The definition of insanity is doing the same thing over and over and expecting different results, and the Jon Jones situation with the UFC is insanity. Jones is undoubtedly one of the most gifted fighters to ever grace the octagon, sporting an absurd 84.5-inch reach and a 26-1-0 record with the only loss coming via disqualification. He could have been up there among the greatest fighters in the UFC ever potentially fighting for the coveted GOAT title. However, his talent inside the ring has been overshadowed by his conduct outside of it.
Jones was arrested on charges of misdemeanor battery, domestic violence, felony injury, and felony tampering with a vehicle in Nevada. The alleged facts are that Jones went back to his hotel room where his fiancée, Jessie Moses, was asleep, hit her, and pulled her by her hair when she went to leave the room. A Caesar’s Palace guard and police observed blood on Moses and their bedsheets, a bump on her lip, and Moses claimed she felt unsafe going back to the room. Jones allegedly had a dispute with his fiancée before going to a strip club and ultimately returning later. Their children were in the room during the time of the altercation. NRS 200.481: Battery is defined as any willful and unlawful use of force or violence upon the person of another. The evidence and testimony from Moses would suggest Jones has little to no defense against the battery charge. The tampering with a vehicle occurred when Jones smashed his head into a cop car while handcuffed causing more than $5000 in damages, which is the minimum to elevate tampering with a vehicle charge to a category C felony (NRS 193.130). Again, since this was seen by multiple police officers, Jones will have a tough time defending this with the only possibility being a lowering of the charge if his lawyers can prove the damage was under $5000.
This is not the first time Jones has gotten in trouble. He was charged with misdemeanor battery in New Mexico and was arrested last year in 2020 for aggravated DWI, negligent use of a firearm, possession of an open container, and driving with no proof of insurance. Aggravated DWI is a driver was operates a vehicle when they have a .16 BAC or higher and it carries a mandatory 48-hour prison sentence. Negligent use of a firearm under NM Statute 30-7-4: Negligent use of a deadly weapon: carrying a firearm while under the influence of an intoxicant or narcotic. Police responded to a gunshot fired which was eventually to have found to come from Jones’ car. He failed the three sobriety tests performed on him, had smelled of alcohol, left an open container of alcohol in his car, and had a gun under the seat of his car. All of these facts led to his conviction as the evidence surrounding the circumstances was overwhelming against Jones. Jones has also already been suspended from the UFC 3 times for banned substances (estrogen blockers that usually cover up steroid use) resulting in over 2 years of suspensions from the and his title being stripped.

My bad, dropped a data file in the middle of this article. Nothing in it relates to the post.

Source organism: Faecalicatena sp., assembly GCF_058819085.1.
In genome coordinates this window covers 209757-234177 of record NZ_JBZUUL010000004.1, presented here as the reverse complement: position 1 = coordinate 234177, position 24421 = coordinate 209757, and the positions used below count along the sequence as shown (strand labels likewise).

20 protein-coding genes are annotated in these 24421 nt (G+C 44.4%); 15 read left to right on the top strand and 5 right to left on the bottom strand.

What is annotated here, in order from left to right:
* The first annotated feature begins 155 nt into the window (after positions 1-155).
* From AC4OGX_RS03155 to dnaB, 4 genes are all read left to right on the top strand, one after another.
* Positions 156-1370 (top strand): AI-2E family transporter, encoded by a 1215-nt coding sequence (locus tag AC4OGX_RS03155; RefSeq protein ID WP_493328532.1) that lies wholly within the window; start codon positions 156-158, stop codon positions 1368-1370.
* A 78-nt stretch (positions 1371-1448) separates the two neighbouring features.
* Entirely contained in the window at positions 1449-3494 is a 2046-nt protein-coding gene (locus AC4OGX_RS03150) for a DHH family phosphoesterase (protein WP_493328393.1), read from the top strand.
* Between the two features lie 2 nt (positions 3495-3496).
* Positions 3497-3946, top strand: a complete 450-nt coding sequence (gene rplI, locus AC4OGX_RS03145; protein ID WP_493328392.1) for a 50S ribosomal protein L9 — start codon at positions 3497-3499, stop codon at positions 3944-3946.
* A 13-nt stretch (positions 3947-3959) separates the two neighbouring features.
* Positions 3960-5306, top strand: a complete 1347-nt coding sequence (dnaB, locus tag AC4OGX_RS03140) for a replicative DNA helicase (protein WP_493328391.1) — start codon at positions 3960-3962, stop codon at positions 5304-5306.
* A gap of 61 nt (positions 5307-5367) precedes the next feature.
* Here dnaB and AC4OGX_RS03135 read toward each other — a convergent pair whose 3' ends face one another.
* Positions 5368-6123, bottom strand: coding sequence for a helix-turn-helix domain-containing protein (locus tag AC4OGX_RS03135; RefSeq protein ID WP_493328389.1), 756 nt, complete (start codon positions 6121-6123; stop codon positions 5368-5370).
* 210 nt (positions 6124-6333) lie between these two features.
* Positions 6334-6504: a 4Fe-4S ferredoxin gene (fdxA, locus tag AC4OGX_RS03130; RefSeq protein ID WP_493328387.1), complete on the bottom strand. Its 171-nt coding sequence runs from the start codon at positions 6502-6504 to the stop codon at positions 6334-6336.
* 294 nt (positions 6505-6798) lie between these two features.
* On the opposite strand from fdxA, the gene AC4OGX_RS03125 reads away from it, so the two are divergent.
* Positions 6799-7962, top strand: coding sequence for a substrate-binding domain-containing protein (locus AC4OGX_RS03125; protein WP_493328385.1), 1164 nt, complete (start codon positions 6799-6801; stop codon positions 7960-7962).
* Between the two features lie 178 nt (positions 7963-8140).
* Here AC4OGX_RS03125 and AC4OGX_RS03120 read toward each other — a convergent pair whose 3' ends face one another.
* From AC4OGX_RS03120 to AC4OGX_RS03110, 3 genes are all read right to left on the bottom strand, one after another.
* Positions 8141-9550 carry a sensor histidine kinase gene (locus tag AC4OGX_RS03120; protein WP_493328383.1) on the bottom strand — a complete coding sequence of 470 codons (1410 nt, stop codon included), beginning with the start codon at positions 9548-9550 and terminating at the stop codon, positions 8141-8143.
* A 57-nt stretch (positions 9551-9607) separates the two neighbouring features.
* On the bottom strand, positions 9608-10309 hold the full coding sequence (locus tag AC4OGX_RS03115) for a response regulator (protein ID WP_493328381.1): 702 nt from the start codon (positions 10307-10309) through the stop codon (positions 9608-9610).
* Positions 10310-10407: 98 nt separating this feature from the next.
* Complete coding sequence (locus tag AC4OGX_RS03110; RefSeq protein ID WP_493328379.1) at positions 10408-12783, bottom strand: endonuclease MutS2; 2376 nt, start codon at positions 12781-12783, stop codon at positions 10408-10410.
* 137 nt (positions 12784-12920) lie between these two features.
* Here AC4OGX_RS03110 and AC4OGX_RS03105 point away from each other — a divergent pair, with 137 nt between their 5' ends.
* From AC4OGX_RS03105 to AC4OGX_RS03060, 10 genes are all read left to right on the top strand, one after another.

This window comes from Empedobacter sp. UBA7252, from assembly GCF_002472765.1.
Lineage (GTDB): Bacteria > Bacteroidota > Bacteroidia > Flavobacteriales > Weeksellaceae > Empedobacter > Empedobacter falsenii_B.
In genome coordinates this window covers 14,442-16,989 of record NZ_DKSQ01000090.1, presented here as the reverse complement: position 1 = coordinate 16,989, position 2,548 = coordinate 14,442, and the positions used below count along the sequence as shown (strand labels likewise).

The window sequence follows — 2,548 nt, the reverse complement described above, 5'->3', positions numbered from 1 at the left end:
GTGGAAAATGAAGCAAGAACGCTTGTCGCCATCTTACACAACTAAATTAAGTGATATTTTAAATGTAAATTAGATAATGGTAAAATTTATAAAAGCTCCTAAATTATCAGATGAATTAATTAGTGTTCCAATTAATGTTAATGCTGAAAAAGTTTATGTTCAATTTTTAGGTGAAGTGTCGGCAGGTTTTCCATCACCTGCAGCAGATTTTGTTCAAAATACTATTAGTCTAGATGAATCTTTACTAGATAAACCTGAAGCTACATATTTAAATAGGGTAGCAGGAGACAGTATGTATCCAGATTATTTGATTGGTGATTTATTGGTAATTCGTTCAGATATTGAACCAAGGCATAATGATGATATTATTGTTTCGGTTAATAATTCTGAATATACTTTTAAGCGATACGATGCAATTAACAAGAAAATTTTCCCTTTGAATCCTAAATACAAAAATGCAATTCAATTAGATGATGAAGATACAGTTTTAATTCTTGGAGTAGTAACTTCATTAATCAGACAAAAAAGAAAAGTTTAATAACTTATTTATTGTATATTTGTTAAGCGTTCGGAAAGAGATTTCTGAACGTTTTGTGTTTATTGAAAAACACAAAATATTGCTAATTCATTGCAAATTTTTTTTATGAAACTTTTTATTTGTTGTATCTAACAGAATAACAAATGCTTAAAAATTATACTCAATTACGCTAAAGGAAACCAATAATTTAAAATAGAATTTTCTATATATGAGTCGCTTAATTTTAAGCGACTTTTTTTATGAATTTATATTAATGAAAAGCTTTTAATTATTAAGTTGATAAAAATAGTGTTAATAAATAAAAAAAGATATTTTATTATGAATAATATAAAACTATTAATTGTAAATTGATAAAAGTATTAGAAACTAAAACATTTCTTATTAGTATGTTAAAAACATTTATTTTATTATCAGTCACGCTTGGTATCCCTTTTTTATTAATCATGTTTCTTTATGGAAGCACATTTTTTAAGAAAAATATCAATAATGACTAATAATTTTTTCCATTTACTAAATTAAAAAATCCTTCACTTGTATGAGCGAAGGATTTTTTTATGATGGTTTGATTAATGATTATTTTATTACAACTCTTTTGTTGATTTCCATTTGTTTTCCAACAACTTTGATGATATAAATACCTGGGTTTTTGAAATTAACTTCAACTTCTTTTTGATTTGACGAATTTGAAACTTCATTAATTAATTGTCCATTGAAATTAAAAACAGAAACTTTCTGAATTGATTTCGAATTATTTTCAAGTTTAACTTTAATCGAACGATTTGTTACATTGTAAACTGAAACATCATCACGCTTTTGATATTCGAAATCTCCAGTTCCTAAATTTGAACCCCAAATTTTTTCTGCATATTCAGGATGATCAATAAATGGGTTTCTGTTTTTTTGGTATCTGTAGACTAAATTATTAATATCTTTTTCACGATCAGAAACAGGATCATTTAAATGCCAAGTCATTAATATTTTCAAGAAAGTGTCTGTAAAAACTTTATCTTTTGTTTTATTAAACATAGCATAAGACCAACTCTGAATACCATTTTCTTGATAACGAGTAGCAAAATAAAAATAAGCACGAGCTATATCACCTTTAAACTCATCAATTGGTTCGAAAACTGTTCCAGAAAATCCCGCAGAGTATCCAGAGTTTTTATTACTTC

UFC Fighter Conduct policy states discipline may be imposed for misconduct which includes: criminal offenses including… the threat of violence, domestic violence, property crimes, disorderly conduct… UFC Disciplinary process launches an investigation and then can fine, suspend, or completely terminate the contract based on the results. Previous violations may be taken into account. UFC encourages fighters to reach out for mental health help and Jones did live in a trauma facility for 30 days to deal with depression in 2018 which would be taken into account in the UFC’s decision. However, in the grand scheme of Jones’ affiliation with the UFC, it’s time he is let go. UFC owner Dana White has a reputation of being more lenient with prized fighters such as Jones, but his conduct is deplorable and any revenue he would bring in via Pay-Per-View would be trumped by the negative connotations behind allowing him to fight again. Seldom do we see someone so immensely talented in the sports world completely tarnish their career and potential longstanding legacy, but Jones is one such case. It’s time to chalk him up as a phenomenal talent who made more headlines outside of the ring than in it and hope he takes the necessary steps to rehabilitate.
Evan Mattel is a 1L at Hofstra Law and serves as a 1L Representative of the Sports and Entertainment Law Society. He can be found @Evan_Mattel21 on Twitter.
 https://www.leg.state.nv.us/App/NELIS/REL/81st2021/Bills/List (all Nevada statutes)  Staff, TMZ. “Jon Jones Arrest, 911 Caller Said Alleged Victim Had Bloody Nose, Mouth.” TMZ. TMZ, October 1, 2021.  https://nmml.org/ (all NM statutes)  Raimondi, Marc. “Jon Jones Agrees to Plea Deal on Dwi Charge in New Mexico.” ESPN. ESPN Internet Ventures, March 31, 2020.  Unit4Pt2.Docx - Https\/Canadianmmalawblog.files.wordpress.com\/2013\/04\/Ufc-Code-of-Conduct the UFC Code of Conduct I Chose Is as Follows \u201cderogatory or: Course Hero.”